Medicare Coverage for Diabetic Shoes

One of the problems associated with Diabetes is reduced blood flow to the feet. This is cause by damage to the nerve endings caused by the disease. As the disease progresses the blood circulation to the feet can lead to sores, ulcers and if left untreated, amputation. One of the side effects of the nerve damage is the inability to feel heat, cold, or pain in the feet at all. Diabetics must take very good care of their feet in order to notice problems when they first start and to keep blood flow to the feet as healthy as possible. One of the principal ways to do this is by wearing diabetic shoes.

What are Diabetic Shoes?

Diabetic shoes are shoes that are especially designed to protect the foot of a diabetic. The shoes often have a large "toe box" that allows movement of the toes and prevents the toes from being squeezed or chafed by the shoes. The shoes also often come with special insoles that help to prevent sores and prevent pain. The entire shoe is designed to distribute weight as evenly and comfortably as possible across the entire sole of the foot. This again prevents chafing and helps the foot to support the body's weight. Diabetic shoes are also designed for maximum ventilation so that the feet can breath. Letting air into the shoe prevents the foot from overheating and swelling. The most advanced types of shoes are actually molded to the person's feet. The insoles as well as the shoes themselves are custom designed to take into account the shape of the feet.

Diabetic shoes must be professionally fitted. A podiatrist usually does diabetic shoe fittings. Special diabetic shoes are often made of canvas so that the shoe is able to breathe. Sometimes more than one pair of shoes and insoles is needed to accommodate changes in weather and the seasons.

Eligibility for Diabetic Shoes

In order to be eligible for diabetic shoes you must either be diagnosed with diabetes by a Medicare-approved physician or you must be suffering from either a foot deformity or a problem related to poor circulation. Foot deformities include amputations of toes and deformities caused by poor circulation or other causes. Anyone who has had problematic foot ulcers or pre-ulcerous calluses caused by poor foot circulation is usually eligible for diabetic shoes. The shoes must also be prescribed and provided by a qualified Medicare-approved doctor and provider.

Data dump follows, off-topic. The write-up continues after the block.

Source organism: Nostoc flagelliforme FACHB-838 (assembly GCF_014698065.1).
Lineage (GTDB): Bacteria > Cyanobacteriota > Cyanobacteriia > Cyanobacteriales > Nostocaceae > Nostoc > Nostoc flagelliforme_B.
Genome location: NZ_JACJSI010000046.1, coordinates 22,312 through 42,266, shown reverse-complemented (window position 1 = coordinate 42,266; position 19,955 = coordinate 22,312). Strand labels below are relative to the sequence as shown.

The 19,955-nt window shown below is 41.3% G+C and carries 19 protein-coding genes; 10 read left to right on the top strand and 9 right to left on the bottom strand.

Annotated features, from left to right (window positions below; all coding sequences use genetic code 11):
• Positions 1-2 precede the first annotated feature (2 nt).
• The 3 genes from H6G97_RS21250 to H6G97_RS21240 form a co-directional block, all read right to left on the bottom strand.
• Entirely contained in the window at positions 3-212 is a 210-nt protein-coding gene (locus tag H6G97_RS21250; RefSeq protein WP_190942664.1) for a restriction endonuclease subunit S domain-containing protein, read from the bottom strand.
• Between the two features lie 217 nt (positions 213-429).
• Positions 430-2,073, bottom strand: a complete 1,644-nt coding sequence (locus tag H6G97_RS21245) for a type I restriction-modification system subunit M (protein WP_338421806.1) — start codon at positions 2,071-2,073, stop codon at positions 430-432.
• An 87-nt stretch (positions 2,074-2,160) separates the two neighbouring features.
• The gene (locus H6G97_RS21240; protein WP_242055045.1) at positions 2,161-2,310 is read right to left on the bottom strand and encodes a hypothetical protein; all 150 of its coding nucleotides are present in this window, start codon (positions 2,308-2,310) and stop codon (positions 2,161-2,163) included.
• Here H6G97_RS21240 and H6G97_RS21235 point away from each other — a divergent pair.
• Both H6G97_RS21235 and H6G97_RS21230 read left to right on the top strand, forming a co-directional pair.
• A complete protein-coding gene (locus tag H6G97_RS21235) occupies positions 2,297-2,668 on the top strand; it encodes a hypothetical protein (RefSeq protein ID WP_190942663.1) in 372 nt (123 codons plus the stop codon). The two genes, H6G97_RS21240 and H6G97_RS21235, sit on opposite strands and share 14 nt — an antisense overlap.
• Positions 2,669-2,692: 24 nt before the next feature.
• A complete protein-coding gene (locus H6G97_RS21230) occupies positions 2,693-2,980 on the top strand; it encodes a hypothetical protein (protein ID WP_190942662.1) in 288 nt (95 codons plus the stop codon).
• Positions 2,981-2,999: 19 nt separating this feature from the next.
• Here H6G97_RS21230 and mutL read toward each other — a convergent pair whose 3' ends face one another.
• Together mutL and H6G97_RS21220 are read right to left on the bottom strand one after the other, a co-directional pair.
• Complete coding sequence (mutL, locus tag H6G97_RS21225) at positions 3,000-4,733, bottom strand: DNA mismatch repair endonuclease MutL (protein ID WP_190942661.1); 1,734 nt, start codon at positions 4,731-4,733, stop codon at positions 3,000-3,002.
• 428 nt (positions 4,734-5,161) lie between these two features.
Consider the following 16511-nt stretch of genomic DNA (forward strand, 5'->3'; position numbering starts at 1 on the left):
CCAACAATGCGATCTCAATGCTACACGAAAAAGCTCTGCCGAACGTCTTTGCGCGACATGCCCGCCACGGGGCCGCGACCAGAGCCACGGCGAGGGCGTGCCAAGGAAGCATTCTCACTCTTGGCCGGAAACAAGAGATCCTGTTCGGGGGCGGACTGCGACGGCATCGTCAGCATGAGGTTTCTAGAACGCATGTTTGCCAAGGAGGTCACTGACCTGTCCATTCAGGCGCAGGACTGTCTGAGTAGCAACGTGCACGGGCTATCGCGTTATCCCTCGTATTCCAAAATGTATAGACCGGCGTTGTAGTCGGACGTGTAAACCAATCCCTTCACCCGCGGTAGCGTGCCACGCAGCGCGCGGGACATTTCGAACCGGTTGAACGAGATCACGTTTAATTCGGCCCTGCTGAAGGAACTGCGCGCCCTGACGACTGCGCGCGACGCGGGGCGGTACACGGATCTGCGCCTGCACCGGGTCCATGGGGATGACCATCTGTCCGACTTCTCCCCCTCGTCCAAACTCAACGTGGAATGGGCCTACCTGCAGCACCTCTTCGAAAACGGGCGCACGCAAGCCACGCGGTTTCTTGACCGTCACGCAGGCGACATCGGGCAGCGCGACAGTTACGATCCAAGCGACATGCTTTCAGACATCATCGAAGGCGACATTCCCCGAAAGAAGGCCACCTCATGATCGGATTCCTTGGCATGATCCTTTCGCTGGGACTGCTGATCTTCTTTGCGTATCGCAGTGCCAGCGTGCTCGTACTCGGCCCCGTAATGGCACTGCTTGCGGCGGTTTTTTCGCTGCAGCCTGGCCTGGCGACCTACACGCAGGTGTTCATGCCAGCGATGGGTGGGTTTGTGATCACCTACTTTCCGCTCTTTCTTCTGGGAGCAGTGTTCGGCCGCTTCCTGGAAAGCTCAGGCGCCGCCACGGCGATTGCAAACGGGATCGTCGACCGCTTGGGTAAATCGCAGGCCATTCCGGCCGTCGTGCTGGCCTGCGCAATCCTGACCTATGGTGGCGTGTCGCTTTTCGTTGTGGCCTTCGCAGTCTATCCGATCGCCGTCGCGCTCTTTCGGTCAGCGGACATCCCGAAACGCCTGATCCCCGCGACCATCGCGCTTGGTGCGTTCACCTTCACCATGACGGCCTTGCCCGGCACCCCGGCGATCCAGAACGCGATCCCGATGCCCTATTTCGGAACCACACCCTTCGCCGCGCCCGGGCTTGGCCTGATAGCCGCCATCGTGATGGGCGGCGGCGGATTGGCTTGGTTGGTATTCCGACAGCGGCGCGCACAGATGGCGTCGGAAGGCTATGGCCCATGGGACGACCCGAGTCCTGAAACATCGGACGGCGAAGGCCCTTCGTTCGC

What Does Medicare Diabetic Shoe Coverage Include?

Medicare coverage for Diabetic shoes comes under the Durable Medical Equipment Clause of Original Medicare Part B. You must either be signed up for Part B or have an Advantage Plan. Medicare recipients with an Advantage Plan should read the plan specifications related to diabetes before choosing the plan to make sure that they can easily meet the rules and guidelines for diabetics. Under Original Medicare the patient pays 20% of the cost of the shoes and insoles.

Medicare coverage includes one pair of regular diabetic (depth-inlay) shoes and three pairs of custom fitted insoles per year. If a Medicare recipient has deformed feet and they are unable to be properly fitted to wear standard diabetic shoes, Part B will cover 80% of the cost for molded custom shoes and three pairs of insoles a year.